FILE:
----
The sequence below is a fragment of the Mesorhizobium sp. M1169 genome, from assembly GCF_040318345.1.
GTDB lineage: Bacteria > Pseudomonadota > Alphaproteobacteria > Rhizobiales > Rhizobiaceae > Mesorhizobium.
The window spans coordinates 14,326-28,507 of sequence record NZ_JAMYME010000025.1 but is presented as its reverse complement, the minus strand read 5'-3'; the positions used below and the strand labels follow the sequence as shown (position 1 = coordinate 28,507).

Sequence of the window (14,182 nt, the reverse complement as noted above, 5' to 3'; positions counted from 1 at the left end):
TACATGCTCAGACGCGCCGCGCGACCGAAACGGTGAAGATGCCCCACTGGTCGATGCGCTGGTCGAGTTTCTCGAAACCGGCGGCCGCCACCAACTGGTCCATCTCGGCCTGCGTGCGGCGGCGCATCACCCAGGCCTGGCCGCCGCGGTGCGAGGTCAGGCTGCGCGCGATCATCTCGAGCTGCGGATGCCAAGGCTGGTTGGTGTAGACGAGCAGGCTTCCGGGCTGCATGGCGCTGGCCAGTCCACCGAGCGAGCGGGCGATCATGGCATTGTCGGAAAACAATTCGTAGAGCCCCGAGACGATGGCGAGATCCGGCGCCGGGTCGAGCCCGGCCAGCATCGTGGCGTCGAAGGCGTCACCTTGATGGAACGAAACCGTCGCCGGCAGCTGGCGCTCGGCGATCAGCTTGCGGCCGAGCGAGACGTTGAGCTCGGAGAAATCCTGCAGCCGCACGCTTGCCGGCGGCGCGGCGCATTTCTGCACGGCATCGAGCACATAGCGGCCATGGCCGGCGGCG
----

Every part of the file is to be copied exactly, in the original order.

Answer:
The sequence below is a fragment of the Mesorhizobium sp. M1169 genome, from assembly GCF_040318345.1.
GTDB lineage: Bacteria > Pseudomonadota > Alphaproteobacteria > Rhizobiales > Rhizobiaceae > Mesorhizobium.
The window spans coordinates 14,326-28,507 of sequence record NZ_JAMYME010000025.1 but is presented as its reverse complement, the minus strand read 5'-3'; the positions used below and the strand labels follow the sequence as shown (position 1 = coordinate 28,507).

Sequence of the window (14,182 nt, the reverse complement as noted above, 5' to 3'; positions counted from 1 at the left end):
TACATGCTCAGACGCGCCGCGCGACCGAAACGGTGAAGATGCCCCACTGGTCGATGCGCTGGTCGAGTTTCTCGAAACCGGCGGCCGCCACCAACTGGTCCATCTCGGCCTGCGTGCGGCGGCGCATCACCCAGGCCTGGCCGCCGCGGTGCGAGGTCAGGCTGCGCGCGATCATCTCGAGCTGCGGATGCCAAGGCTGGTTGGTGTAGACGAGCAGGCTTCCGGGCTGCATGGCGCTGGCCAGTCCACCGAGCGAGCGGGCGATCATGGCATTGTCGGAAAACAATTCGTAGAGCCCCGAGACGATGGCGAGATCCGGCGCCGGGTCGAGCCCGGCCAGCATCGTGGCGTCGAAGGCGTCACCTTGATGGAACGAAACCGTCGCCGGCAGCTGGCGCTCGGCGATCAGCTTGCGGCCGAGCGAGACGTTGAGCTCGGAGAAATCCTGCAGCCGCACGCTTGCCGGCGGCGCGGCGCATTTCTGCACGGCATCGAGCACATAGCGGCCATGGCCGGCGGCG